Historical survey and investigations: conclusions

edited by Lia Barelli


During the months of October and November further research was carried out in order to improve knowledge of the characteristics of the cloister. Bibliographic, archival and iconographical research has provided several pieces of valuable information; in particular, numerous photographs from the beginning of the century have been identified that when matched with the documents relating to Antonio Muñoz's 1913-1916 restoration works conserved in the state archives, have made it possible to reconstruct its extent and the sequence of its operational phases.

The discovery of a comprehensive survey has been fundamental to understanding the history of the cloister, which includes not only the latter but also the structures immediately adjoining it. From the information provided by the survey and from the analysis of the walls visible today, it turns out that the building fabric surrounding the cloister was constructed at different times and sections of it incorporated the Roman and Carolingian structures.

The first cloistered space on an approximately square plan was probably created when the left aisle of the Carolingian basilica was still in existence. Subsequently, perhaps precisely on the construction of the present cloister, the aisle was demolished. The cloister was then extended over an area on a trapezoidal plan whose irregularity was due to the fact that the majority of the perimeter buildings were still in existence. The medieval builders however made a number of shrewd calculations in building the complex: the columned sides that overlook the central garden form an almost perfect rectangle in plan, which when observed from the center, give the impression of a regular space.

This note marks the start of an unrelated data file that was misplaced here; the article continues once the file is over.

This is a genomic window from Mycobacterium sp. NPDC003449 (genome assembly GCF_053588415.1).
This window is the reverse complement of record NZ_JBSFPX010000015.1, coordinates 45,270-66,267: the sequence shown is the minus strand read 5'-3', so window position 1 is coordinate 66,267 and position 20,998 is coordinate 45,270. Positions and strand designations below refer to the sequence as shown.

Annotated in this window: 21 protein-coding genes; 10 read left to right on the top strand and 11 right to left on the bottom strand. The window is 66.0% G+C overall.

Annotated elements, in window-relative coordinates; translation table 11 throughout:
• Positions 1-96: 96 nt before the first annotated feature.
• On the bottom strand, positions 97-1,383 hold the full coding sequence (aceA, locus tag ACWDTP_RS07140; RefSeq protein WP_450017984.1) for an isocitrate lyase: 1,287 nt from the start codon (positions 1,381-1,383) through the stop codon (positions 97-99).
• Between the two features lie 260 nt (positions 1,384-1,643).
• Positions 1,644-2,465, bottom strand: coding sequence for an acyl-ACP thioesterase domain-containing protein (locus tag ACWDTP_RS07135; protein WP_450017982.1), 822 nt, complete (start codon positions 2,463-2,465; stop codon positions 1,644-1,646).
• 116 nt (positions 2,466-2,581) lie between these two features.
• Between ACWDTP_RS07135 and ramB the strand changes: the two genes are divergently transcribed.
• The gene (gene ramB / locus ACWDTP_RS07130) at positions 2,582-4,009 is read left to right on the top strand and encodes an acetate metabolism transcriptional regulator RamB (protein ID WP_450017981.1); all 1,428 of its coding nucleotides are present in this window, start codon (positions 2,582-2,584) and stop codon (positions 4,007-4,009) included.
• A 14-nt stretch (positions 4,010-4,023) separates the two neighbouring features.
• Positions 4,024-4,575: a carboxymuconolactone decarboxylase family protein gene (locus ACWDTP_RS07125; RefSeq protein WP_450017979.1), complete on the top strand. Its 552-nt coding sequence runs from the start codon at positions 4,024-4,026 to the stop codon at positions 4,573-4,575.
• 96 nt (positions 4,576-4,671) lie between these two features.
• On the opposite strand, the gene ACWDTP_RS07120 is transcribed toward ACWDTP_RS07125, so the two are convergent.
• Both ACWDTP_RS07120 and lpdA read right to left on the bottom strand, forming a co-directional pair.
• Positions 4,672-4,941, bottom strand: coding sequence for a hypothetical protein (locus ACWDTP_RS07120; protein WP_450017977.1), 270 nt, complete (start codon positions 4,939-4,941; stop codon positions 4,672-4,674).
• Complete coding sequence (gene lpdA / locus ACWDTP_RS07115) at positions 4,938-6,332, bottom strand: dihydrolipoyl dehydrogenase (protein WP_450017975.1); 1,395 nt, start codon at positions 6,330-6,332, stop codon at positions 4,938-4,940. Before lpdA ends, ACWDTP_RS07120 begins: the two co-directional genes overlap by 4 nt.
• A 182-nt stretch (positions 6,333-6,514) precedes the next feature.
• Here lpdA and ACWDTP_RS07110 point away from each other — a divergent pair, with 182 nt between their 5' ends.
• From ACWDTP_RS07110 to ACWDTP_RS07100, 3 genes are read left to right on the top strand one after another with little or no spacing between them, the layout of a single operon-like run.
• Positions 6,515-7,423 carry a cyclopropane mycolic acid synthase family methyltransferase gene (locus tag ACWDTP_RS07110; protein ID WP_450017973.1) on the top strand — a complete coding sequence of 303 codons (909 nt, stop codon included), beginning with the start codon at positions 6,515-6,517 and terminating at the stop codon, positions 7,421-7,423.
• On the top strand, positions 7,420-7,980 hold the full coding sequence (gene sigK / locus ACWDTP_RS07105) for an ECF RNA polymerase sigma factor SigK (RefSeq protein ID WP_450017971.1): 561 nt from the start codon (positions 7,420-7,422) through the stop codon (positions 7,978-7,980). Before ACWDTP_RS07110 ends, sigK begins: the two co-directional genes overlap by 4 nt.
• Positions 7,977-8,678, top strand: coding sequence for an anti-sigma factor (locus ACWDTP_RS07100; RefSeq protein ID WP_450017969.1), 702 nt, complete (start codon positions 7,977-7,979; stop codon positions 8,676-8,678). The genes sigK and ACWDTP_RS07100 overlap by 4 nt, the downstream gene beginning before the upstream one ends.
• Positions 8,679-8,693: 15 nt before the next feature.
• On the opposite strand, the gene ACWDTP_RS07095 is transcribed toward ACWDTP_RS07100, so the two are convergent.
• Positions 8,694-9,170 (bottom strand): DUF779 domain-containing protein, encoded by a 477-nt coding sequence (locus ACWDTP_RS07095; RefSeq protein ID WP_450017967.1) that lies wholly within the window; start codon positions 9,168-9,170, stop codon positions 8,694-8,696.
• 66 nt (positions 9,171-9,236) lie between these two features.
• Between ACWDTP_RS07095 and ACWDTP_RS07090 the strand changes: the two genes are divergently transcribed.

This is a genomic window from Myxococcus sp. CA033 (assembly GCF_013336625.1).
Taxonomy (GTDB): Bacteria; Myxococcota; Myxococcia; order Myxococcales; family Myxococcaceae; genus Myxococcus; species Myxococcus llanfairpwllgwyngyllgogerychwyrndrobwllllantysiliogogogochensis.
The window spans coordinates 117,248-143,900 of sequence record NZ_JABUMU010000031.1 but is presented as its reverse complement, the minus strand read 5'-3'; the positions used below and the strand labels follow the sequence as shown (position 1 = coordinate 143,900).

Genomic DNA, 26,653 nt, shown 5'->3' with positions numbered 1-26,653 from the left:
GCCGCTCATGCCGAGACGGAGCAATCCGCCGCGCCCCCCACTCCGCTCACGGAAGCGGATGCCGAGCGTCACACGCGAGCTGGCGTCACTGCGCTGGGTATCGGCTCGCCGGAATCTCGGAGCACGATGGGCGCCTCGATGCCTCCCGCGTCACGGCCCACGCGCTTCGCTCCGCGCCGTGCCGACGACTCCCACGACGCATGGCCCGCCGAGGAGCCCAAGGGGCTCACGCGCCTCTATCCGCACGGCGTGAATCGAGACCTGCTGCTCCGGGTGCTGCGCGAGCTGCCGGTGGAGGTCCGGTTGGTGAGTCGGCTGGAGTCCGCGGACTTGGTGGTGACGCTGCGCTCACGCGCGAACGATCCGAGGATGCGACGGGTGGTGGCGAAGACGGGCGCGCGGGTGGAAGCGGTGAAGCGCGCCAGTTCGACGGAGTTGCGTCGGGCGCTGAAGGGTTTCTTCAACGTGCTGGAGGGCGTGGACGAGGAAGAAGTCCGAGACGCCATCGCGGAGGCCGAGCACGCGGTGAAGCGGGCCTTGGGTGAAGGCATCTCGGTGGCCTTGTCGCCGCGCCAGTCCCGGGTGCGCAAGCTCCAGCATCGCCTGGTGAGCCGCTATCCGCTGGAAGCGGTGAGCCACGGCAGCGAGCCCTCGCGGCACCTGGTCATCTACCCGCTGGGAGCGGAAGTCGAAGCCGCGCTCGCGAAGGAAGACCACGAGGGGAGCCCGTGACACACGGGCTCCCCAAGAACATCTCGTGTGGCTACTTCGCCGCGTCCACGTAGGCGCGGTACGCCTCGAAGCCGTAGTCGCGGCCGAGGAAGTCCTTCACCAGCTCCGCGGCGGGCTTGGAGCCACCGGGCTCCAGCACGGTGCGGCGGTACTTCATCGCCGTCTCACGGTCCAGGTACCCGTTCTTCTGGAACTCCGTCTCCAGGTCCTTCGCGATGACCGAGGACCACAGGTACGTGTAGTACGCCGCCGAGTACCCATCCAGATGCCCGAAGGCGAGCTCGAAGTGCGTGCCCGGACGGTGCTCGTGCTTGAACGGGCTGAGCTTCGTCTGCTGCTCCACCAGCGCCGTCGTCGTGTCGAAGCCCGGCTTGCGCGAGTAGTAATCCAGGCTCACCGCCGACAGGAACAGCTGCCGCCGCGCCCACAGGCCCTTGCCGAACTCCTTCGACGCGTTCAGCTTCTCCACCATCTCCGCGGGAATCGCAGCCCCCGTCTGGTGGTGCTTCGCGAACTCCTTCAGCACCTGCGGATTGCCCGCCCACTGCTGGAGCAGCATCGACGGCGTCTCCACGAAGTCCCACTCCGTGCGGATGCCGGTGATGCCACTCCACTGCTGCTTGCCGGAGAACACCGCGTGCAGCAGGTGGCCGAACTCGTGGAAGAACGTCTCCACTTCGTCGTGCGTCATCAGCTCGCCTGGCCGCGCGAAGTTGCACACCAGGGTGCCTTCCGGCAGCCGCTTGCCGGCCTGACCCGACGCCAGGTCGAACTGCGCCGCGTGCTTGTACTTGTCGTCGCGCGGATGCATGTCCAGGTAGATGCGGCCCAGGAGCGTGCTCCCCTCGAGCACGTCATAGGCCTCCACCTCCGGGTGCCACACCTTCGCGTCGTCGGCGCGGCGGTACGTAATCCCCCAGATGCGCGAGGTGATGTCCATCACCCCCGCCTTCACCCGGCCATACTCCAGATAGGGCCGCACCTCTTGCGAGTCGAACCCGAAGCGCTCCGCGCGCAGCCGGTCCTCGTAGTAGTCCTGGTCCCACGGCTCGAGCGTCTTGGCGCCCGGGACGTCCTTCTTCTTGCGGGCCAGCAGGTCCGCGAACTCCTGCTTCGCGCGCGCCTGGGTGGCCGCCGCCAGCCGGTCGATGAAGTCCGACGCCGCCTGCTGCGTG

It seems that almost none of the original intonaco that covered the walls of the cloister has survived, apart from the traces that were indicated by Antonio Muñoz and those that form part of the fresco decoration on the underside of two arches. The present decoration on the underside of the other arches, as with the majority of the intonaco, dates back to Muñoz's intervention. It is probable that also the marble areas, columns and pilasters were originally colored, though further studies must be made in order to confirm this.

During the survey it was possible to identify the parts that have been radically transformed over time. The main alterations concern the small arches and the coupled columns that support them. At the end of the 16th. century, larger arches were constructed to replace the medieval ones. In order to create a harmonious rhythm the new arches were constructed replacing the former with pilasters obtained by blocking the small arch situated between the two couples of columns and removing the couple that remained between the new supports. The pilasters of the upper galleries were then constructed on the same axis as these new pilasters and perhaps the barrel vaults that cover the corridors were made at the same time. This was the state of the cloister at the beginning of the 20th. century, as the photographs discovered in the archives confirm. It seems that all the external surfaces had been roughly re-plastered altering the original aspect and pink coloring of the arches, as well as the columns.